« Reply #30 on: March 15, 2017, 09:03:14 AM »

...I've written a three part arrangement, recorder, violin and double bass, and the musescore sounds are reasonable.  I want to tweak the balance between instruments and do a little mixing....
You may have found this already and decided it is not good enough for what you want, but within MuseScore there is there is the Mixer control panel (F10 or in the menu bar View > Mixer). The control panel allows you to adjust the volume, panning, reverb and chorus settings between the instruments, which would then be reflected in any midi, mp3 or other audio export.

There is also the Synthesiser control panel (View > Synthesiser) which I guess would allow you to change the sound type, quality, envelope, etc., but I think you need to download various MuseScore plugins. I haven't explored this option yet. I expect there is advice on the MuseScore on-line help and forums.
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oggiesnr

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Re: Musescore
« Reply #31 on: March 19, 2017, 04:28:47 PM »

...I've written a three part arrangement, recorder, violin and double bass, and the musescore sounds are reasonable.  I want to tweak the balance between instruments and do a little mixing....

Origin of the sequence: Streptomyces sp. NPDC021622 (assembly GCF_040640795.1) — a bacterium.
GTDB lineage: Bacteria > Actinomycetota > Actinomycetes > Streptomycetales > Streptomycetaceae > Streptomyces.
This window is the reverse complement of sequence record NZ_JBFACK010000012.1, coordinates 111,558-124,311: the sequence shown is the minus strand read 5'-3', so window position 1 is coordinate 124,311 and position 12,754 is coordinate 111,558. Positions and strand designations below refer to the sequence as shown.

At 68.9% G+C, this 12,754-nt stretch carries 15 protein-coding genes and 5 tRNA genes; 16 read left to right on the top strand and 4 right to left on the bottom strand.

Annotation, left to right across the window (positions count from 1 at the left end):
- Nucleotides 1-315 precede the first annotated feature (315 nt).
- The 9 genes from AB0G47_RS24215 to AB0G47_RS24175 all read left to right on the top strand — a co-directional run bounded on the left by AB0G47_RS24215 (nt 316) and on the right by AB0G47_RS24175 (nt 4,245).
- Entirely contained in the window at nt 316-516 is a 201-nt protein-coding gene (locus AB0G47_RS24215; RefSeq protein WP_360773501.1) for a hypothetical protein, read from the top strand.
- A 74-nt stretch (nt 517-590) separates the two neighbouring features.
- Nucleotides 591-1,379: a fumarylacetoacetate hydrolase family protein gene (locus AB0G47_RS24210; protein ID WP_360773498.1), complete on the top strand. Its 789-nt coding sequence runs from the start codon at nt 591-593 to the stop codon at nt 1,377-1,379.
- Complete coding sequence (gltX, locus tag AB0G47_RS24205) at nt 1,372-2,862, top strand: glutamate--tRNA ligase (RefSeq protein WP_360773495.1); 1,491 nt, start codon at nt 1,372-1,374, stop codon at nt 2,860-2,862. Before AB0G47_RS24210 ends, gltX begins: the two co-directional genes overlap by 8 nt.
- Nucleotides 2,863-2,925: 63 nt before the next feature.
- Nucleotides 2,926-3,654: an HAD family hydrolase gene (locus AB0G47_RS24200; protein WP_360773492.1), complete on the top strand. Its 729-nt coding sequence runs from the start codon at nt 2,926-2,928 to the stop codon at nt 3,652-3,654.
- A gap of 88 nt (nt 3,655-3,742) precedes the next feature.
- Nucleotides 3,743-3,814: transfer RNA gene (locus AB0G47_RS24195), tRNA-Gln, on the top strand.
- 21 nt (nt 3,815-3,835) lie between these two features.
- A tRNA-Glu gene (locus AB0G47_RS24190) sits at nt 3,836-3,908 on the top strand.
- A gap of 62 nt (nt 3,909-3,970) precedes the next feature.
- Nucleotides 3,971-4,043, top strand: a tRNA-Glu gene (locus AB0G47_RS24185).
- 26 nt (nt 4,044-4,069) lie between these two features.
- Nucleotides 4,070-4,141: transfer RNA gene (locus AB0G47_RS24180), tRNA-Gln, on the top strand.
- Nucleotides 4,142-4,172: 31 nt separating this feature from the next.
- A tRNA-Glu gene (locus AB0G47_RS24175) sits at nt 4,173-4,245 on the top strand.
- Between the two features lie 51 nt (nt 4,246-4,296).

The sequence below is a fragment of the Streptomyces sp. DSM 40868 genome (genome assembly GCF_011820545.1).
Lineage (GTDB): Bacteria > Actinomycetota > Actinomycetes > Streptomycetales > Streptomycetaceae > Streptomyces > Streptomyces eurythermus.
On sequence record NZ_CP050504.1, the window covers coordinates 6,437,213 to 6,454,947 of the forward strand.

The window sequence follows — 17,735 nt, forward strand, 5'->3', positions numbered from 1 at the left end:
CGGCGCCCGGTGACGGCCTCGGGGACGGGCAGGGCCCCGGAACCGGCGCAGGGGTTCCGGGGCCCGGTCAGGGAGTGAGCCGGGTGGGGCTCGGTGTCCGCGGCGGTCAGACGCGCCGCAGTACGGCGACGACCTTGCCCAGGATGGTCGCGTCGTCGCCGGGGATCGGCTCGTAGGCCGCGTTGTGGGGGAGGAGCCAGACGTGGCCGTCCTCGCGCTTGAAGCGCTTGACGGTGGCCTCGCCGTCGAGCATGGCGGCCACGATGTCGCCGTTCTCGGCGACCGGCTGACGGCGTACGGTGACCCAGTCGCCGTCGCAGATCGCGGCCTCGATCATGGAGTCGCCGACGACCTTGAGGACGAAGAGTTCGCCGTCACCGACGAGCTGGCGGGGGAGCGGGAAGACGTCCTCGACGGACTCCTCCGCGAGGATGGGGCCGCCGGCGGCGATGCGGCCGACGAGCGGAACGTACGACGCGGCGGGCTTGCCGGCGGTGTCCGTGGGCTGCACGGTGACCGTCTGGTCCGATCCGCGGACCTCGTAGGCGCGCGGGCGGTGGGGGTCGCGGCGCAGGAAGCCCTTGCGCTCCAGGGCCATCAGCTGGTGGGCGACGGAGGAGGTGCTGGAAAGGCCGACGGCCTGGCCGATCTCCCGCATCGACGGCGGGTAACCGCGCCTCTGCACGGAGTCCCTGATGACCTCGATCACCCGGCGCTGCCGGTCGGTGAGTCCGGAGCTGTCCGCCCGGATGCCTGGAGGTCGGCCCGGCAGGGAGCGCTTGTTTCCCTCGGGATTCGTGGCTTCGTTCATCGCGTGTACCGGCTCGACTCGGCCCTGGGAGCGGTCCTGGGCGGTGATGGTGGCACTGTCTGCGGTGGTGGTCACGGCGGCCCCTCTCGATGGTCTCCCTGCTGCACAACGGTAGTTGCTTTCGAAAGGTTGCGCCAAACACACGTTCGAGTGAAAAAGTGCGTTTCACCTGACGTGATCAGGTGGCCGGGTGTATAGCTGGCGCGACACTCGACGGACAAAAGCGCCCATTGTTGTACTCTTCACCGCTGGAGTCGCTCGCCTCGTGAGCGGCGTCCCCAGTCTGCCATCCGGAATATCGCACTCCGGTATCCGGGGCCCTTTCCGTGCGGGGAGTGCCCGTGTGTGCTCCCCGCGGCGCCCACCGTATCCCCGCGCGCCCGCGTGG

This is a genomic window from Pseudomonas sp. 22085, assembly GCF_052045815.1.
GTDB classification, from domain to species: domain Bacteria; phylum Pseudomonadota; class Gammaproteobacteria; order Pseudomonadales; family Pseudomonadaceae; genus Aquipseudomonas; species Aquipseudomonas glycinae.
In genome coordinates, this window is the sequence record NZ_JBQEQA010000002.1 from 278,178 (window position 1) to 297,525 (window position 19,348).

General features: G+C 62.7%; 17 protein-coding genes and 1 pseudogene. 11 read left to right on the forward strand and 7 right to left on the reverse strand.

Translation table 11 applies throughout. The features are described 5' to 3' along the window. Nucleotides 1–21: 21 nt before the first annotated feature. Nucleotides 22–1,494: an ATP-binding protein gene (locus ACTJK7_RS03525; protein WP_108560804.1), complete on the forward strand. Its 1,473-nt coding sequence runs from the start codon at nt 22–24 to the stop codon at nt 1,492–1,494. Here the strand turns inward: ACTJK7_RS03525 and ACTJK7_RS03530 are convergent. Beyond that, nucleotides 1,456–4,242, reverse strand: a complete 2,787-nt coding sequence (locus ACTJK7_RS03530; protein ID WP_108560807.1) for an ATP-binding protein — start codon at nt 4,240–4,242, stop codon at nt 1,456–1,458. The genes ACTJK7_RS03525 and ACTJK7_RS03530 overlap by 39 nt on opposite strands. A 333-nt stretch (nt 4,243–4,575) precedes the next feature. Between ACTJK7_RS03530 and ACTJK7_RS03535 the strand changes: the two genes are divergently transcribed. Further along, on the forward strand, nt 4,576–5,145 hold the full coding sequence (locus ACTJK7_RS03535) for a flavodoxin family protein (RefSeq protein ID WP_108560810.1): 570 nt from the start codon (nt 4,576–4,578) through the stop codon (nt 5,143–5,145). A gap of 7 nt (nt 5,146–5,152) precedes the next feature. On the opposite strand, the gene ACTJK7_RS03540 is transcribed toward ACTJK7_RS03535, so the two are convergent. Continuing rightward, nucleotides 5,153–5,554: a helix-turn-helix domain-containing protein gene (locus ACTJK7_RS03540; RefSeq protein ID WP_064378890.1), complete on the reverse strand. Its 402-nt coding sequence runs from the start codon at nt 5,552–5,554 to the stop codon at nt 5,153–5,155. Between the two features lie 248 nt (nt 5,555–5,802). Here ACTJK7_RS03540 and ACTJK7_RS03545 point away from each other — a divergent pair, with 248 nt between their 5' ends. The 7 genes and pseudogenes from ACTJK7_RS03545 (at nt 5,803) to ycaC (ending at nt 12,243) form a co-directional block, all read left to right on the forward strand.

You may have found this already and decided it is not good enough for what you want, but within MuseScore there is there is the Mixer control panel (F10 or in the menu bar View > Mixer). The control panel allows you to adjust the volume, panning, reverb and chorus settings between the instruments, which would then be reflected in any midi, mp3 or other audio export.

There is also the Synthesiser control panel (View > Synthesiser) which I guess would allow you to change the sound type, quality, envelope, etc., but I think you need to download various MuseScore plugins. I haven't explored this option yet. I expect there is advice on the MuseScore on-line help and forums.

The answer was a bit more complicated but it was to export as MIDI to Sonar, create three instrument tracks linked to the Cakewalk sound library and then route each MIDI channel through the appropriate instrument channel.  It's then mixable etc just like any other instrument track.  Bit convoluted and took me further into Sonar than I intended but it appears to work.  The Cakewalk sounds aren't bad either.